In comments a couple days back I was encouraged to check out Bluefall’s series on Wonder Woman When Wondy Was Awesome. I didn’t read the whole thing, I must admit, but I poked about a bit here and there, and did read through her post on the book League of One, which I read and reviewed earlier myself here.

Bluefall’s certainly an entertaining writer and an attentive reader. She makes a strong (though to me, not convincing) case for League of One being something other than a complete piece of crap. For example, she has a nice point about WW’s attentiveness to relationships:

Diana’s plans, on the other hand, rely entirely on the League’s greatest strength, on her assumption that her friends will look out for each other. She’s able to defeat J’onn and Kyle because they trust her; she gets Clark out of the picture by forcing him to rescue their friends. She’s able to launch the League into space in the first place because she knows they’ll be okay. He plan succeeds because she sees things in terms of relationships and reactions, rather than individual physical traits.

For me, unfortunately, this is largely vitiated by the fact that all the relationships in the book are both unbelievable and vapid; it’s not especially impressive to be able to parse interpersonal dynamics when all your interpersonal dynamics basically consist of bland corporate boy scouts declaring allegiance to one another (except for Batman, who, you know, is dark because he uses reverse psychology.) Not even bluefall’s quixotic insistence on referring to them all by their first names can convince me that these badly painted figurines have any inner lives not imposed by front office dictat. Still, I guess the book should get points for the earnestness with which it attempts to move the corpses about in a lifelike manner.

What I mainly took away from reading these posts is that bluefall really likes Wonder Woman (or “Diana”.) That’s a big part of how she reacts to WW comics, it looks like. That is, she knows she likes WW, and she judges the comics to some extent on how well they live up to her image of what Wonder Woman should be. For instance, in talking about John Byrne’s run, she commented that she liked the way that Byrne made Diana as powerful as she should be relative to other characters in the DC universe.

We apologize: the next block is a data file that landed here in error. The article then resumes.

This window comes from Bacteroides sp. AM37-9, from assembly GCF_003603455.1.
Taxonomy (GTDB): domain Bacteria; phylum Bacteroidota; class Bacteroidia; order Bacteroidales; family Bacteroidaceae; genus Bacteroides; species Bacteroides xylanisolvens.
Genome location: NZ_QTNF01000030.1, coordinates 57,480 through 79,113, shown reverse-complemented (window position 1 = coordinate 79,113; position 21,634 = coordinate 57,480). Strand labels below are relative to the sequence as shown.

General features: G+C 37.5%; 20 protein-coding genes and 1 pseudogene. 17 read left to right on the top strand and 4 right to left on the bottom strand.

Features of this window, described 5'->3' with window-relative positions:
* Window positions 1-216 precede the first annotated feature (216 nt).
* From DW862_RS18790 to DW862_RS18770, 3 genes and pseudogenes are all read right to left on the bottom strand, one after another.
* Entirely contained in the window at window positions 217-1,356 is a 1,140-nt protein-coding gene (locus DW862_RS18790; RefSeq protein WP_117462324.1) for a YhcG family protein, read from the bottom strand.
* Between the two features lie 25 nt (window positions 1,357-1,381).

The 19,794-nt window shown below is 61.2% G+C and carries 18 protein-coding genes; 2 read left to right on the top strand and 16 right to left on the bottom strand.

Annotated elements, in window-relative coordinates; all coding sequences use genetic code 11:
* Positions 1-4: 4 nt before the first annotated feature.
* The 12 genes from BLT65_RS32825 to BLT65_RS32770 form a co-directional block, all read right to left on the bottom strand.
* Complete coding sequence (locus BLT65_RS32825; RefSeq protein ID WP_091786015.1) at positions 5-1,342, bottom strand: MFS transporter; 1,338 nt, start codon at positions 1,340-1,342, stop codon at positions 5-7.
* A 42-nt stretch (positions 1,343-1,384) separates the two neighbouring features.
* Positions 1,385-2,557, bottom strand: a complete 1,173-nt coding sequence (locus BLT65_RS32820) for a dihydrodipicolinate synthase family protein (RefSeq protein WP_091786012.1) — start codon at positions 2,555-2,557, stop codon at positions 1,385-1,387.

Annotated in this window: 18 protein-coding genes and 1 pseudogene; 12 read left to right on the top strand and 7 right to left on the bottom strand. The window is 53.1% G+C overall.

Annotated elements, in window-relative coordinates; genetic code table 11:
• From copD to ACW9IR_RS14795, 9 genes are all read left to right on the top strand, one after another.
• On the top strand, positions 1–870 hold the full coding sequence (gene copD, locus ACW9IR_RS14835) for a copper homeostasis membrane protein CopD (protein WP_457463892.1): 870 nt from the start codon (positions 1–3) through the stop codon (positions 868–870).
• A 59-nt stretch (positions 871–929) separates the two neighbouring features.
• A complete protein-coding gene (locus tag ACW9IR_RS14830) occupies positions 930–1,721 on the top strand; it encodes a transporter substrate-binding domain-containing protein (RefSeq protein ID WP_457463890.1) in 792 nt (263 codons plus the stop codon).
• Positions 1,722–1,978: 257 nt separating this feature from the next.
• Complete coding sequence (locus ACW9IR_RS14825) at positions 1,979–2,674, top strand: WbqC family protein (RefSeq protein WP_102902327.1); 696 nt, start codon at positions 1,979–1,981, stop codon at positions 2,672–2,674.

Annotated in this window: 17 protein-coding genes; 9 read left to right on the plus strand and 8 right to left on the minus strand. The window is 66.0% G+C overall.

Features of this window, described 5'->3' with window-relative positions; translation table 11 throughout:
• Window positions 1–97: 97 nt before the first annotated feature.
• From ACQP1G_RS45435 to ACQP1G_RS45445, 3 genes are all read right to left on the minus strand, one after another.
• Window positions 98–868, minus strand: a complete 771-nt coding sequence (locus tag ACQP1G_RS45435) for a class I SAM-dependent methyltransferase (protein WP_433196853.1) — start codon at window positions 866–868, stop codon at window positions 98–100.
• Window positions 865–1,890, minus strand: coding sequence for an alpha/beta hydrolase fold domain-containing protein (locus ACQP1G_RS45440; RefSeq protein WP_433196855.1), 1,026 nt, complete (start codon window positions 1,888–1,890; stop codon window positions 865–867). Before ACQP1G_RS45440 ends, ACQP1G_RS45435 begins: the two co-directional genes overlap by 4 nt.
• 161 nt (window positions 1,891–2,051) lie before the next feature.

I think this is maybe part of the reason some of my posts have rubbed some WW fans the wrong way. Because, the thing is, I really couldn’t give a pile of kangaroo-horse poop (to cite a creature indigenous to Paradise Island in Marston’s run) about whether WW is as powerful as she should be, or about whether she’s as noble as she should be, or whether she behaves in character, or out of character, or is depowered and dressed in white, or whatever. I love the original Marston/Peter run, which I think is one of the few truly idiosyncratic works of art to come out of the super-hero genre. And it’s fun to see other creators try (and largely fail) to deal with the bizarre thing Marston and Peter created. But I don’t care if creators get her “right” except insofar as they tell a story that seems worth reading. If you can tell a good story making WW able to push planets around, that’s fine; if you can tell a good story making her only slightly stronger than Etta Candy, that’s fine too (Marston probably did both of those things at some point.) If you want to make her impulsive and eager to hit people and that works, cool; if you want to make her preach peace and love and you can get that to work, more power to you (I suspect Marston did both of those things as well.) I don’t like most of the WW stories I’ve read by folks other than Marston because they’re boring and dumb, not because WW isn’t sufficiently noble or iconic or whatever. In short, I’m not a fan in the usual sense; at least not of the character.

I don’t necessarily have anything against fans…or even against fan fiction, which is where this kind of investment in a character abstracted from a particular story tends to lead. I haven’t read a ton of fan fiction, but there is some of it I like quite a bit. Some of it I really don’t want to look at, but that’s just personal preference, not an aesthetic line in the sand.